A Doll's House
Dr. Rank is often overlooked in analyses of A Doll's House. This is most likely because he doesn't do much. No of his actions directly affect the action of the play. He's in love with Nora, but that goes nowhere. Nora considers asking him for money, but then decides against it. Even Rank's impending death doesn't really affect the action in any major way. His supposed friends briefly lament him and continue on with their domestic squabbling. So, why is Dr. Rank in the play at all? Ibsen knew a thing or two about writing plays. He must have had some purpose for Rank, right?
The first function we see Dr. Rank fulfill is providing a little exposition on Krogstad. Rank tells Nora and Mrs. Linde, that Krogstad "suffers from a diseased moral character" (1.247). The good doctor goes on to relate Krogstad's history as a criminal and blackmailer. This function doesn't seem to totally justify Rank's existence in the play, though. Another character could've just as easily got that information out to the audience.
Rank's talk of moral disease and his own affliction are often cited as symbolic. He has tuberculosis of the spine. This could possibly be meant to represent the diseased backbone of unenlightened society, a society where men and women don't live as equals. His death also could be seen as symbolic. It comes at the same time as the "death" of the Helmers' marriage. The two ideas are linked when the cards with black crosses come in the same mailbox as Krogstad's marriage-shattering letter.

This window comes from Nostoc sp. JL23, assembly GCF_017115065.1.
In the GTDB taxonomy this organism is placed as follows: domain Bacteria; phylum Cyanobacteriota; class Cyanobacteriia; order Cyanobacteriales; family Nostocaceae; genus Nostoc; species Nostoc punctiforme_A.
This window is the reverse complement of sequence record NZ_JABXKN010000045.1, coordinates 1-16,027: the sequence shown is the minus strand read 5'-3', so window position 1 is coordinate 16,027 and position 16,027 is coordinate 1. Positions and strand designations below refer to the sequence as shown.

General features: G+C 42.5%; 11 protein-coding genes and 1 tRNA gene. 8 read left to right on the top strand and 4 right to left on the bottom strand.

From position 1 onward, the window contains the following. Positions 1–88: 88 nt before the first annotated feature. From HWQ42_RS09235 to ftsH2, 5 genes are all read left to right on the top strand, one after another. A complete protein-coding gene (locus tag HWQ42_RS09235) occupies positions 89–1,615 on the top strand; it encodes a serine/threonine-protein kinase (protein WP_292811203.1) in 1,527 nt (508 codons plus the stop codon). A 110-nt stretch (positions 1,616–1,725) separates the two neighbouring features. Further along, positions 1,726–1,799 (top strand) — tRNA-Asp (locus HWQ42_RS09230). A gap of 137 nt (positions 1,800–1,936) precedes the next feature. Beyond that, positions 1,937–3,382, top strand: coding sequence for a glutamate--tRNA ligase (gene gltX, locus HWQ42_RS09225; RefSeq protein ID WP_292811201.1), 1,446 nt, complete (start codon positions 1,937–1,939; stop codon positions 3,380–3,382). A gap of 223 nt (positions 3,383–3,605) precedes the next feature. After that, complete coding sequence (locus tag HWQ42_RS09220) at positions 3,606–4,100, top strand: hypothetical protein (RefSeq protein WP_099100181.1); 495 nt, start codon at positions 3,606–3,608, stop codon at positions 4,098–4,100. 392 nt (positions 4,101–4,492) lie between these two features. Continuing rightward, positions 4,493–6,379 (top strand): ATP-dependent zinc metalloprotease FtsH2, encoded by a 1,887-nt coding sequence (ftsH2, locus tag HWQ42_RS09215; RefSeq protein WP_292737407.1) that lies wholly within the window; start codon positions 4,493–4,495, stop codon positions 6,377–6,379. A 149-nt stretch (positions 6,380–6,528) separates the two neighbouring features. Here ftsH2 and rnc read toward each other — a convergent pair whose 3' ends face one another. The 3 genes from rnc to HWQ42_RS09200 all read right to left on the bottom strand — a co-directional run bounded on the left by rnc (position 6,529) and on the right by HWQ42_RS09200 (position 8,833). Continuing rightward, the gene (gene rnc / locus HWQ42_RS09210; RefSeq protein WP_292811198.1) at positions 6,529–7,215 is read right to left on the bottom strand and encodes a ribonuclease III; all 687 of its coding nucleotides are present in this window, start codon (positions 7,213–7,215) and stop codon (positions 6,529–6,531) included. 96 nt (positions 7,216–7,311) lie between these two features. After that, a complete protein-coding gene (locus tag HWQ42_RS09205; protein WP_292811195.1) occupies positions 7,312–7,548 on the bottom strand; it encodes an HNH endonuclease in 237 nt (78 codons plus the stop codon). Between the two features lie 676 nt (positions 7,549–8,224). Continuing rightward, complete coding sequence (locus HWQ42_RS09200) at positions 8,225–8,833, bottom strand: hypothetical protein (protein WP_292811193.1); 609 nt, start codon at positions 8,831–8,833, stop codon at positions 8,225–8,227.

It seems that Rank's most important purpose in the play is to reveal things about other characters. His relationship with Torvald reveals Torvald's superficiality. This is shown when Rank decides not to tell Torvald directly about his impending death. Rank tells Nora, "Helmer's refined nature gives him an unconquerable disgust at everything that is ugly; I won't have him in my sick-room" (2.152). The doctor knows his friend well and is well aware that Torvald has a child-like horror anything remotely unattractive. Statements like this show that Torvald may be the sheltered one in the Helmers' relationship.
Rank's relationship with Nora gives us one of our first big clues into the distance that truly lies between the seemingly perfect Helmers. Nora says that her husband "used to seem almost jealous if I mentioned any of the dear folk at home, so naturally I gave up doing so. But I often talk about such things with Doctor Rank" (2.44). It's pretty telling that Nora is only able to reveal her true self to Rank. Nora also admits to Rank that "being with Torvald is a little like being with papa" (2.217). This is a pretty major statement and, without Rank there, Nora never would have said it. All in all, it seems that the doomed Dr. Rank is really around just to help us learn more about the main characters.